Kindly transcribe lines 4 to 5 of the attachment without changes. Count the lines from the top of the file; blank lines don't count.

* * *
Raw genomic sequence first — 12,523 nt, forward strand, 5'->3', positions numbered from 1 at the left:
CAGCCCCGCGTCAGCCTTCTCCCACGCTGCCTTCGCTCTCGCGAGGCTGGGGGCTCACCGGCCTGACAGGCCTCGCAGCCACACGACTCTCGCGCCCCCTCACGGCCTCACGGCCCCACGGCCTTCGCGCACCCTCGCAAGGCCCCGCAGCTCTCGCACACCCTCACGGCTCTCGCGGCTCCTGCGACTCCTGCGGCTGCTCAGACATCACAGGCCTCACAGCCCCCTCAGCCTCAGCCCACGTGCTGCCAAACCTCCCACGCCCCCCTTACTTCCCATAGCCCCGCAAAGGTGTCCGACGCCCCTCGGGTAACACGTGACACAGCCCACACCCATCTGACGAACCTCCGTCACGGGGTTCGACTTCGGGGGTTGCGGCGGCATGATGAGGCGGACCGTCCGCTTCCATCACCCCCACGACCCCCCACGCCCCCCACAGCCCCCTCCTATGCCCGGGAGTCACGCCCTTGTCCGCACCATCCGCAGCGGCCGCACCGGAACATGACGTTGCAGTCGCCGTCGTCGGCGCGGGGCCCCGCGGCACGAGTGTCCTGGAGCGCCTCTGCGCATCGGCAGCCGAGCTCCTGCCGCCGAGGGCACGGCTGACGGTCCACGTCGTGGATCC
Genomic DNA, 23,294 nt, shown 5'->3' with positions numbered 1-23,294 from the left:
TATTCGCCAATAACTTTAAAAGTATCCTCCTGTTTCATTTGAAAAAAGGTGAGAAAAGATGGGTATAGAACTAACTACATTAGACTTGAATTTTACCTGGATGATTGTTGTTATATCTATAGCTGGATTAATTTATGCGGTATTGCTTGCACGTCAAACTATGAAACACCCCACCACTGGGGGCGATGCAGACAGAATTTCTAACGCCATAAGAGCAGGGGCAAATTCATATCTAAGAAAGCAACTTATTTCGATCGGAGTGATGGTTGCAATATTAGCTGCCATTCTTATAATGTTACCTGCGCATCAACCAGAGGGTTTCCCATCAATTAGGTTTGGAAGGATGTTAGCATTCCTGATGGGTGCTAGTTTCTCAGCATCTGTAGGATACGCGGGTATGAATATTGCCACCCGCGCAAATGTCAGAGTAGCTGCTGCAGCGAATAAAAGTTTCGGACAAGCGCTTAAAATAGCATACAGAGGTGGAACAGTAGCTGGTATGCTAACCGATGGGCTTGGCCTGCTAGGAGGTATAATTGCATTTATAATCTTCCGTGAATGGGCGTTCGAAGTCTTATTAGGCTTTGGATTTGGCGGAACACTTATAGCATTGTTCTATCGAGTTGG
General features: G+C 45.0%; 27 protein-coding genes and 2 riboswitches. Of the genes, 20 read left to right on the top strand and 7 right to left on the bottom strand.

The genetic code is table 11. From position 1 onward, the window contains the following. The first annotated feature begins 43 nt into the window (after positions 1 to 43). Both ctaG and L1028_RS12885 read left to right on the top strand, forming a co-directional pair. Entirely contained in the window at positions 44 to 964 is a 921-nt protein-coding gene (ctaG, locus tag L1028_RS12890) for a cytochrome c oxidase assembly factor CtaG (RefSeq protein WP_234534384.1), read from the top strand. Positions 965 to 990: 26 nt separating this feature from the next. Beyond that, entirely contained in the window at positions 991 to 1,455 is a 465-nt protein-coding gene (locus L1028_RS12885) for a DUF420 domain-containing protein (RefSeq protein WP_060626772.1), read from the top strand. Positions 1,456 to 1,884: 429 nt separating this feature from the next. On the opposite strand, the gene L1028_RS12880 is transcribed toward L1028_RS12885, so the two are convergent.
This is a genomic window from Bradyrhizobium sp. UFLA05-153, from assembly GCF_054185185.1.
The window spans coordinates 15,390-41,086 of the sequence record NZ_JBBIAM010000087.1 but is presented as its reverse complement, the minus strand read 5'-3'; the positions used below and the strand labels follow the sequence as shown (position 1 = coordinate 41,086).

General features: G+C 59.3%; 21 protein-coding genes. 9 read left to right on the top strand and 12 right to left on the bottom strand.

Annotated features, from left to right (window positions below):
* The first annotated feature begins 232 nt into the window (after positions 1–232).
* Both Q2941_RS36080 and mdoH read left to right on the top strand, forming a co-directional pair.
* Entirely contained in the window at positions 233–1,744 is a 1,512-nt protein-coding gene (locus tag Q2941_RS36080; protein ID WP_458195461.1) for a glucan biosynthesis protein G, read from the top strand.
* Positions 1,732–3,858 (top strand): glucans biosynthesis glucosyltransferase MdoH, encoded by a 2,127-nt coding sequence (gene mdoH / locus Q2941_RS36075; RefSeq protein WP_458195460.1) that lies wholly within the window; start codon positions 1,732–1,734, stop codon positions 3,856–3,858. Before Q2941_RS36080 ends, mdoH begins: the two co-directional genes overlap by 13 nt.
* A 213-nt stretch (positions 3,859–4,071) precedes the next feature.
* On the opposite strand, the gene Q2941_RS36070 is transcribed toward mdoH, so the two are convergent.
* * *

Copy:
TATTCGCCAATAACTTTAAAAGTATCCTCCTGTTTCATTTGAAAAAAGGTGAGAAAAGATGGGTATAGAACTAACTACATTAGACTTGAATTTTACCTGGATGATTGTTGTTATATCTATAGCTGGATTAATTTATGCGGTATTGCTTGCACGTCAAACTATGAAACACCCCACCACTGGGGGCGATGCAGACAGAATTTCTAACGCCATAAGAGCAGGGGCAAATTCATATCTAAGAAAGCAACTTATTTCGATCGGAGTGATGGTTGCAATATTAGCTGCCATTCTTATAATGTTACCTGCGCATCAACCAGAGGGTTTCCCATCAATTAGGTTTGGAAGGATGTTAGCATTCCTGATGGGTGCTAGTTTCTCAGCATCTGTAGGATACGCGGGTATGAATATTGCCACCCGCGCAAATGTCAGAGTAGCTGCTGCAGCGAATAAAAGTTTCGGACAAGCGCTTAAAATAGCATACAGAGGTGGAACAGTAGCTGGTATGCTAACCGATGGGCTTGGCCTGCTAGGAGGTATAATTGCATTTATAATCTTCCGTGAATGGGCGTTCGAAGTCTTATTAGGCTTTGGATTTGGCGGAACACTTATAGCATTGTTCTATCGAGTTGG
General features: G+C 45.0%; 27 protein-coding genes and 2 riboswitches. Of the genes, 20 read left to right on the top strand and 7 right to left on the bottom strand.